The class was so far ahead of schedule.. or so it seemed. The teacher wanted me to follow pages in a teacher edition reading book. She had post-it notes all around the pages to guide me. The only problem was that there were multiple pages I was supposed to follow, and I saw only the first page with notes and no indication or hint to go on. I went over that page with the class and readied everyone for the next activity. It wasn't until I got myself situated and organized that I figured out that I had missed several more pages. Meanwhile, I told the teacher how far ahead we were! She decided to come in and help me out by making more classwork for us. In the end, it turned out to be fine -- she said that she figured we wouldn't have gotten all that work done. She was very understanding and said that she appreciated me being there!

    It's good to have a teacher appreciate the fact that you're there. At one other elementary school I was at, I expressed concerns that I may not have finished the lesson plans for a kindergarten class. The teachers in the lounge laughed and said, "Show them movies all day! We don't care! Just be there! Make sure they don't kill each other! We're just happy you're here!"

    Now, it's only reasonable for teachers to expect substitutes to get some work done, but..

    Oops. I've already touched on that subject already. I guess I'm still hurting from the traumatic incident that happened last year. It's a good thing I've had tens and tens of successful jobs (and four new schools) that I've visited since then to get me back to regular morale.

    The substitutes and I met at recess again. One of the paraprofessionals was assisting the other substitutes with their work. I asked how that went along. One of the substitutes said, "The lady's a nazi." I and the other substitutes burst out laughing. The other substitute said, "She's hovering over me as I run the classroom!"

    It isn't enough to have your own students tell you "that's not how we do things" -- it looks like some teacher's assistants and visitors do the same thing to the substitutes! Do I look like Ms. McTeacher? If I get one more student speak to me with a sentence beginning with "You're supposed to," I'm going to finish it off for them by saying "do whatever I feel needs to be done."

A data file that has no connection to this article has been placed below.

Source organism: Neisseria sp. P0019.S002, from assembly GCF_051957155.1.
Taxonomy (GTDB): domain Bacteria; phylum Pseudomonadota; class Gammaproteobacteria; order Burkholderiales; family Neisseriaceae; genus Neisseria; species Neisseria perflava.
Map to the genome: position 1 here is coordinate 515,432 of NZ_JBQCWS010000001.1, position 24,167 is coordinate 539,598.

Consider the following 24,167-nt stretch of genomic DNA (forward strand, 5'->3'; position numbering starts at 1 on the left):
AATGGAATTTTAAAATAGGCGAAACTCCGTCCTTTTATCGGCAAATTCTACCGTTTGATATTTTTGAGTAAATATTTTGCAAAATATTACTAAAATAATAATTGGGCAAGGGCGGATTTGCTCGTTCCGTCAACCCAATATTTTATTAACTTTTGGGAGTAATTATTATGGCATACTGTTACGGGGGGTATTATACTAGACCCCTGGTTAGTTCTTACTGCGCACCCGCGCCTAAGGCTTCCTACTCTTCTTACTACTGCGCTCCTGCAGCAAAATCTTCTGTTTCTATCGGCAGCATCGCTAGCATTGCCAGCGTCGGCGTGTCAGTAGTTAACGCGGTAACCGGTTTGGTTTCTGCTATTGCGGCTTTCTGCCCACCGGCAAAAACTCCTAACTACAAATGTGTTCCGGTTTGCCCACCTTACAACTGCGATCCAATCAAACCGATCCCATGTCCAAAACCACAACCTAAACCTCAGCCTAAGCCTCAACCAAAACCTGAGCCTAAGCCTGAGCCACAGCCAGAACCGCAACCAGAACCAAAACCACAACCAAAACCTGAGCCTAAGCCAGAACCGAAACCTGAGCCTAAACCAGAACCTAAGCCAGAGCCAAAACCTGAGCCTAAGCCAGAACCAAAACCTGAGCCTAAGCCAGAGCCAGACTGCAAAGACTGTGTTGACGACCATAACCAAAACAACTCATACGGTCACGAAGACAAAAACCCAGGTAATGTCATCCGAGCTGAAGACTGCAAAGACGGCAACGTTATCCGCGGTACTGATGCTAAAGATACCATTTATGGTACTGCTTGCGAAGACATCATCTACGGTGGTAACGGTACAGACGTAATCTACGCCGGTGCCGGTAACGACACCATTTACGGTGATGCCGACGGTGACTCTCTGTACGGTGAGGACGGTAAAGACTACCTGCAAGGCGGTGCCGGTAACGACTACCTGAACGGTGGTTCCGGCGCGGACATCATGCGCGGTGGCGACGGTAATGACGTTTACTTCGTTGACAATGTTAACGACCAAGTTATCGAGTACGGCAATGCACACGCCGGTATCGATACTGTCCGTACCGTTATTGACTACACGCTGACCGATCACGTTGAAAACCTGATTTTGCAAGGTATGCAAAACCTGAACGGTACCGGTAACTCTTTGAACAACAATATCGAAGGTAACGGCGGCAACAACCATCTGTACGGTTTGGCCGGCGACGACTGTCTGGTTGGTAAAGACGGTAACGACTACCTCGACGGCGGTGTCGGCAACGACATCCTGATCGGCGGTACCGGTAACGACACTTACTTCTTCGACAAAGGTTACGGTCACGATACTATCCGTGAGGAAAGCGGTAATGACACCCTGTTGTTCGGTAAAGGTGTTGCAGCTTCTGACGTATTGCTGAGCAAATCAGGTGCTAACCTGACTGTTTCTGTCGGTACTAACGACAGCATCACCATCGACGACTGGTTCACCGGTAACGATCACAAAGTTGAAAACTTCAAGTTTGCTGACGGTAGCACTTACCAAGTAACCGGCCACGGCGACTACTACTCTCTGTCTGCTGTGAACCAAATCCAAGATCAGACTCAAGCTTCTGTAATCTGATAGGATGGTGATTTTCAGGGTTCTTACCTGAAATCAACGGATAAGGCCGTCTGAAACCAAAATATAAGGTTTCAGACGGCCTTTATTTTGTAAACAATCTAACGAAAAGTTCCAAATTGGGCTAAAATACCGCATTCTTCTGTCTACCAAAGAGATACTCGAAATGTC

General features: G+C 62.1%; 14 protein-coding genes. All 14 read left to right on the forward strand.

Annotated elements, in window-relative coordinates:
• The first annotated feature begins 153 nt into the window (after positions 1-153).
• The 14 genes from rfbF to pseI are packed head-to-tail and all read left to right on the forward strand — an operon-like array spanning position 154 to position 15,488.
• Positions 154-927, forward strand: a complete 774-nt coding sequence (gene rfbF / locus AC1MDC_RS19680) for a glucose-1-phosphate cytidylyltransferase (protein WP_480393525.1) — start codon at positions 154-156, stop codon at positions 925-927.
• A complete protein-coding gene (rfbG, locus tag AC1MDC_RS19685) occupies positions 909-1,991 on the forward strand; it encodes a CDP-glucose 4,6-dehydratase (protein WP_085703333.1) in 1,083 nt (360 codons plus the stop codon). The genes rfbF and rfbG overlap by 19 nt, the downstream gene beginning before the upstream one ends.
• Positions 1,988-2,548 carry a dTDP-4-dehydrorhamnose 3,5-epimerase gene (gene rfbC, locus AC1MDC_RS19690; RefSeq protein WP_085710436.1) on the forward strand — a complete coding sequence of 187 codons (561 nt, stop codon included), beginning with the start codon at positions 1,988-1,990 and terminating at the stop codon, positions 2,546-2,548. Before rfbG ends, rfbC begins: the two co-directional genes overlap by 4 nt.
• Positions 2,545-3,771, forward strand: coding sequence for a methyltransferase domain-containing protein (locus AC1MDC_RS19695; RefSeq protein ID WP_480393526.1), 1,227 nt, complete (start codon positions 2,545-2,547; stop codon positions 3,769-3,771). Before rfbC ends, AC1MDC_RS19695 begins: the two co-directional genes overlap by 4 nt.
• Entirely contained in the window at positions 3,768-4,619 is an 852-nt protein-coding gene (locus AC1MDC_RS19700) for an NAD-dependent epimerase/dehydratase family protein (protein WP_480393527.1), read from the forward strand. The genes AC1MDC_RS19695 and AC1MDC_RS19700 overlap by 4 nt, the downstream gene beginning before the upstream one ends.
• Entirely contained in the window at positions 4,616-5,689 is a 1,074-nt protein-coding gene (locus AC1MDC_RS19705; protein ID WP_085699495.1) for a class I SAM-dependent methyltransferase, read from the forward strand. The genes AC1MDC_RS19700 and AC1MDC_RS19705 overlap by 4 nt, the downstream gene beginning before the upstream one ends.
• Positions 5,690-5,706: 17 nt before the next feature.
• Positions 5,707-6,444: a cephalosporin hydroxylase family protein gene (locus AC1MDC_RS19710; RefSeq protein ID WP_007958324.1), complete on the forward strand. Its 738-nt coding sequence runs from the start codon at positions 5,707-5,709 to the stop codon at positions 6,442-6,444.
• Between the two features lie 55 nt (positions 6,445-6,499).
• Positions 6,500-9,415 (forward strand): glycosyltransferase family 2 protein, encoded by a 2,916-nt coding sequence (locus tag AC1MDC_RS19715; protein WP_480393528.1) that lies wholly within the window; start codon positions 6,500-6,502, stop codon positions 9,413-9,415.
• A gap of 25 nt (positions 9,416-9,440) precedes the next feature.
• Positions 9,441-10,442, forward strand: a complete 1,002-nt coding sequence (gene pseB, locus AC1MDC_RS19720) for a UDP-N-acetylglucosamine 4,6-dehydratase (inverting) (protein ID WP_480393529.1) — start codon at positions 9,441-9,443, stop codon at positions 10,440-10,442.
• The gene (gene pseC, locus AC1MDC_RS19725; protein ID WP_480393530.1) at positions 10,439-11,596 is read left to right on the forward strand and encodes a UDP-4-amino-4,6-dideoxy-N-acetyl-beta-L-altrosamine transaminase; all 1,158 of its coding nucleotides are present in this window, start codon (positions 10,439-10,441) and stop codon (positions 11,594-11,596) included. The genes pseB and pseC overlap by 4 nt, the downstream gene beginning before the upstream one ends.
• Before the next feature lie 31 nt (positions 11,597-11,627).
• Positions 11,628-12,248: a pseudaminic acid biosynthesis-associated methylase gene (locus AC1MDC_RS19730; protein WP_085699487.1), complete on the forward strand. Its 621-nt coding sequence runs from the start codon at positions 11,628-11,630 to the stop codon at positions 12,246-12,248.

I discussed myself, my history, my age, and my goals with other teachers in the teacher's lounge. I said that I had issues with meeting deadlines and procrastination. The special area teacher said that I was actually having issues managing my time. She said she had tapes she would show me in her car later. She wanted me to stop by her room.

    Speaking of time management, I've got to go to bed soon. I've been trying to go to bed at 8 PM every night and wake up at 4 AM. How am I supposed to work nonstop if I don't get my necessary sleep? Good night.

    Why does it always take me over a half hour to write these things? I'm too detailed.
     
  19. cutNglue

    cutNglue Magnifico

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    I subbed for my teacher this past Monday and I did a dang good job! I didn't have any lesson plans (long story) and was able to not only not rely on movies, but present good educational lessons all day long. I am good at B.S. on my feet. I even made up a few NEW educational math games. I did well with classroom management (which is an issue with our kiddos). Most of the kids went home with certificates of doing good. My only mistake is that I sweat in my classroom (hot natured) so when I walked outside in the winter I don't think much of it. I walked the students from our building to another without a coat! EEK. They didn't say anything but I felt bad. I walked back (while the Librarian was reading) to get their coats so they would have them on the way back. I also emailed the Principal for a head's up. She laughed, but said thanks.
     
  20. Mrs_Goatess

    Mrs_Goatess Comrade

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    Jan 31, 2007

    Today it was reinforced to me that I do not want to teach middle or high school reading. Nope. Never.
     
  21. Mrs. Q

    Mrs. Q Cohort

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    Jan 31, 2007

    I've subbed 3 different times now.

    I live in a military town (my husband is in the Army) so I sub at schools both on the base, and off.

    The first day was a 1/2 day at a middle school on-post, as a 7th grade Language Arts teacher. It went *really* well.

    The second day was a full day at an elementary school on-post, as a Pre-K teacher. I only had an aide part of the time, and had 18 students, including at least 4 with special needs. It was THE single most challenging thing, and the longest day, I've ever had.

    The 3rd day was at an off-post middle school as an aide for a Behavior Modification class. I was one of 2 aides, besides the teacher, so the workload was fairly light. It did give me the chance to observe the class though, so that was interesting.
     
  22. MissFrizzle

    MissFrizzle Virtuoso

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    Jan 31, 2007

    I subbed in 5th grade today. The day morning went very well and the pm flew by.. they went from lunch to computer lab, came back for 1/2 hour, then on to art and finally dismissal.

    In between we managed to do math ( meausuring to the nearest 1/8 of an inch, types of graphs, and mean median and mode. They are practicing for the NYS math exams.

    A nice easy day:angel:
     
  23. Zanadu

    Zanadu Companion

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    Feb 1, 2007